It caught me by surprise last night; a sense-memory so strong it transcended time.
Sipping well water from a silvery dipper, dented and pocked, drawn from a bucket that had plunged into midnight deep, a mystery as fresh and wonderful to me as new birth. I imagine it is poured from the very hand of God, icy and tinny and pure.
To a city girl this is country magic.
Just like a thousand shades of white, water has taste; it is from the belly of a poor man's country well, I have found the best. Nothing tapped or bottled or filtered comes close but that doesn't stop them from trying forever after.
Or me, buying.
Something reminds me of this and, at the same time, my silver goblets. What a peculiar juxtaposition I think.
Twelve silver goblets and a dozen more tiny cordials, delicately etched precious metal. I think it's plate. Wouldn't sterling be heavier? It makes no difference because they were a gift from a stranger I never met. They cost me nothing and yet they're priceless.
Twenty-four silver goblets, a gift from a stranger I never met–it sounds ludicrous no matter how many times I think it! An acquaintance of my husband's, purging for a move to another country, needing to get rid of stuff, asked him if his wife (me) might want them.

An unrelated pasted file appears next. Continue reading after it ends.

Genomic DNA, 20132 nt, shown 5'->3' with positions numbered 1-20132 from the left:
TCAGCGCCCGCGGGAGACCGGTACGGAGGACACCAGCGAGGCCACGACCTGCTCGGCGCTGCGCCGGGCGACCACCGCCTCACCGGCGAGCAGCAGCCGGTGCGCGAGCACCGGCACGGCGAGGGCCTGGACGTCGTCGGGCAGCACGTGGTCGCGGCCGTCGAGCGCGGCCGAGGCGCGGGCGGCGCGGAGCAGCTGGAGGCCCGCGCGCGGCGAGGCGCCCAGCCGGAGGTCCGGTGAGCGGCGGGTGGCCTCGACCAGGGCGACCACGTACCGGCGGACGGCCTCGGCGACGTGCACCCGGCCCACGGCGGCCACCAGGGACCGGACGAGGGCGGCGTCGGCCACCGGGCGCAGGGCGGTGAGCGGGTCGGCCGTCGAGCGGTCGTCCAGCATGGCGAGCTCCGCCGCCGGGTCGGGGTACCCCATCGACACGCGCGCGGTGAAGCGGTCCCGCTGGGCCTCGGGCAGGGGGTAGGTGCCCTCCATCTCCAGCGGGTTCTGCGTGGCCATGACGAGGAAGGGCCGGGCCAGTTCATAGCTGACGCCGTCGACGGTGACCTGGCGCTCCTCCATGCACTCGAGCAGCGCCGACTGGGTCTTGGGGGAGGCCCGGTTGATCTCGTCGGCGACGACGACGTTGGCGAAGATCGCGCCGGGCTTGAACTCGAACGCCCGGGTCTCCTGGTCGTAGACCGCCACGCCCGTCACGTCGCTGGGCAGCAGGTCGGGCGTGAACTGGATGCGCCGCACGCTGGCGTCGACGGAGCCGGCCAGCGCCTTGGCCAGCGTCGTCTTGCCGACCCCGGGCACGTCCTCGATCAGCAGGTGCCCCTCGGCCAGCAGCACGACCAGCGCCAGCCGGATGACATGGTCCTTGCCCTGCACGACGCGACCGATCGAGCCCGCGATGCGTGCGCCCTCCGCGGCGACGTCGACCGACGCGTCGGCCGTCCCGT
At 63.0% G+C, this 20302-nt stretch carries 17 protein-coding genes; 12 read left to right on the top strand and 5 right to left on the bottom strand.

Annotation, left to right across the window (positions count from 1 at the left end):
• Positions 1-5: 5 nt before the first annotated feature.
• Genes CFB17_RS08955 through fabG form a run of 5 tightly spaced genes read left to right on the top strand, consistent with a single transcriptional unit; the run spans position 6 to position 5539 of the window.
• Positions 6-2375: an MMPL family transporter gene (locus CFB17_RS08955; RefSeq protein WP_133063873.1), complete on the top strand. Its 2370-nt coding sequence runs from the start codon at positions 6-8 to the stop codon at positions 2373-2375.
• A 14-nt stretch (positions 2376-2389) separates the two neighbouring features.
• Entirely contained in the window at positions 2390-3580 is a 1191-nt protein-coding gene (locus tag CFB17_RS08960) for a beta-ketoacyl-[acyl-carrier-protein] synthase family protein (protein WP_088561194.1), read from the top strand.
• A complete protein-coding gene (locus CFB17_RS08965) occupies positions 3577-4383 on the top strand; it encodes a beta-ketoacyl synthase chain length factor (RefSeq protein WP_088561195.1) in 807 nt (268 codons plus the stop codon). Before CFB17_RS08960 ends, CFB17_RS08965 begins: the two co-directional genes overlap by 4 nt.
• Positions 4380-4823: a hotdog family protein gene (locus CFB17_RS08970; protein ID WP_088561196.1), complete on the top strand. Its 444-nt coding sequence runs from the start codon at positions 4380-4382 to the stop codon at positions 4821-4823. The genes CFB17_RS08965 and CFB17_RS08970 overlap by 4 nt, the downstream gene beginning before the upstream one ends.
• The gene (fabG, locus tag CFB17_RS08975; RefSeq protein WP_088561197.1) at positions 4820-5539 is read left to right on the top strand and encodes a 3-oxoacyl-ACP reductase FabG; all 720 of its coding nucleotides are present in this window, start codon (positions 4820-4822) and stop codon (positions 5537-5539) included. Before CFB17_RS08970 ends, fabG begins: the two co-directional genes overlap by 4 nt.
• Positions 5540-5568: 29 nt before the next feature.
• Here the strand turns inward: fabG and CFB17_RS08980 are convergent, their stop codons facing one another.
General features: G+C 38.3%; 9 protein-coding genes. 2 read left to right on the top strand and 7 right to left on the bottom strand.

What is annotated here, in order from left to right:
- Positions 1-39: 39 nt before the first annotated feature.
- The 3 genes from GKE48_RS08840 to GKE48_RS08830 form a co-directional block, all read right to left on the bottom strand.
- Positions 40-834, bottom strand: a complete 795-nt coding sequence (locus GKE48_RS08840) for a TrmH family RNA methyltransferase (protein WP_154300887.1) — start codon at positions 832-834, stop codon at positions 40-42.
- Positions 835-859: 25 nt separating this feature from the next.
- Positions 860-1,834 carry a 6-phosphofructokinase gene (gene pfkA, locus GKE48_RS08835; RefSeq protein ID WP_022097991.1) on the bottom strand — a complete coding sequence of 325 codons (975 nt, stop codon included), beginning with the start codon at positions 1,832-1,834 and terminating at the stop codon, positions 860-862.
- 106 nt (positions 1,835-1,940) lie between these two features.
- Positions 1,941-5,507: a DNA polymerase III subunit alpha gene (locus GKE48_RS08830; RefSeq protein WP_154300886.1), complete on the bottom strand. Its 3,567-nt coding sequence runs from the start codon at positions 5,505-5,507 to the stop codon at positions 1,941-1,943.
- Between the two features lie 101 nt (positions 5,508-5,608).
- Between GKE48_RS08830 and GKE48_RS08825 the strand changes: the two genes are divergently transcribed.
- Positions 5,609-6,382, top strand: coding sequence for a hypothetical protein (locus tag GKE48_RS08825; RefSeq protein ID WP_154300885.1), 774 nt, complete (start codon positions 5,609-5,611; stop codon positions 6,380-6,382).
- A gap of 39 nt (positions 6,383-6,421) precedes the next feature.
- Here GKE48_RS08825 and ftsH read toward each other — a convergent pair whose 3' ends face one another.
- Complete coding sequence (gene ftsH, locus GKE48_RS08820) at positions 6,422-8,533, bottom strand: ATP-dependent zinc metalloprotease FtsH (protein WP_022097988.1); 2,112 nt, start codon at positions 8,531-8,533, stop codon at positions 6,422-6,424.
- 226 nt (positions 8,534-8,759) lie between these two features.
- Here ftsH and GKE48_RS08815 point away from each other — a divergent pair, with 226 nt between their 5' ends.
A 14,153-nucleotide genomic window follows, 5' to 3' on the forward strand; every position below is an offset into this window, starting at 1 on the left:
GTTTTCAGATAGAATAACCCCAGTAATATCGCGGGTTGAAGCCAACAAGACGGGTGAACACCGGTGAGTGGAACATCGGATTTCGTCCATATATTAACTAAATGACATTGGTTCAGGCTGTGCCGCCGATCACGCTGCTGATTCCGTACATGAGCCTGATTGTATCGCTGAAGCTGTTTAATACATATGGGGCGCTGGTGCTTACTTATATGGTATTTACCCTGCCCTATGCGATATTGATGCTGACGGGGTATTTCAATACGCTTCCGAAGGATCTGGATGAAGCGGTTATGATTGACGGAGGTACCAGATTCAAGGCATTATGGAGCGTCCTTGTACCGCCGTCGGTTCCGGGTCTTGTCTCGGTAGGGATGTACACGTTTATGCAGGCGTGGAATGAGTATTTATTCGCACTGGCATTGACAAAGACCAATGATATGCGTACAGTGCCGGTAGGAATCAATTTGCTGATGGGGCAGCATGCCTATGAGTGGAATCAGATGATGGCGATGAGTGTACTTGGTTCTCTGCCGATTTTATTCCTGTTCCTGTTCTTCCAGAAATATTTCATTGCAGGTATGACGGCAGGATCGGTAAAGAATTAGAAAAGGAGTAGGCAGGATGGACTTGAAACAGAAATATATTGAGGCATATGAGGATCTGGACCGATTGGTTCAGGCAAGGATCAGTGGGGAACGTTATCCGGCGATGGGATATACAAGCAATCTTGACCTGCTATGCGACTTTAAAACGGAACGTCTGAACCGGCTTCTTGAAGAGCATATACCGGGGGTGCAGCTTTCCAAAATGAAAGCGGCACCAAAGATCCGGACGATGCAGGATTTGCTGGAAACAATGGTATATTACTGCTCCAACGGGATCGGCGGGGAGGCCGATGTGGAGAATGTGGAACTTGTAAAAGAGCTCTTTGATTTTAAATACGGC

It really wasn't a question, now was it?
So these two thoughts tumble into mind and suddenly I'm thirsty.
But it's not water I'm longing, it is everything that it touches.
My mother's unknown-to-me history.
Soul cottonmouthed, I crave what I can never have. Sometimes that's just the way it is.
Which is fine and I accept it, if for no other reason than rejecting this truth is folly. Chasing wind is futile.
So, how to quench this thirst?
I reach for a silver goblet–now badly tarnished and in need of polish–and fill it to the rim with refrigerated, filtered water from my tap. And I gulp it down and fill it again.
Satisfied, I pick up my pen.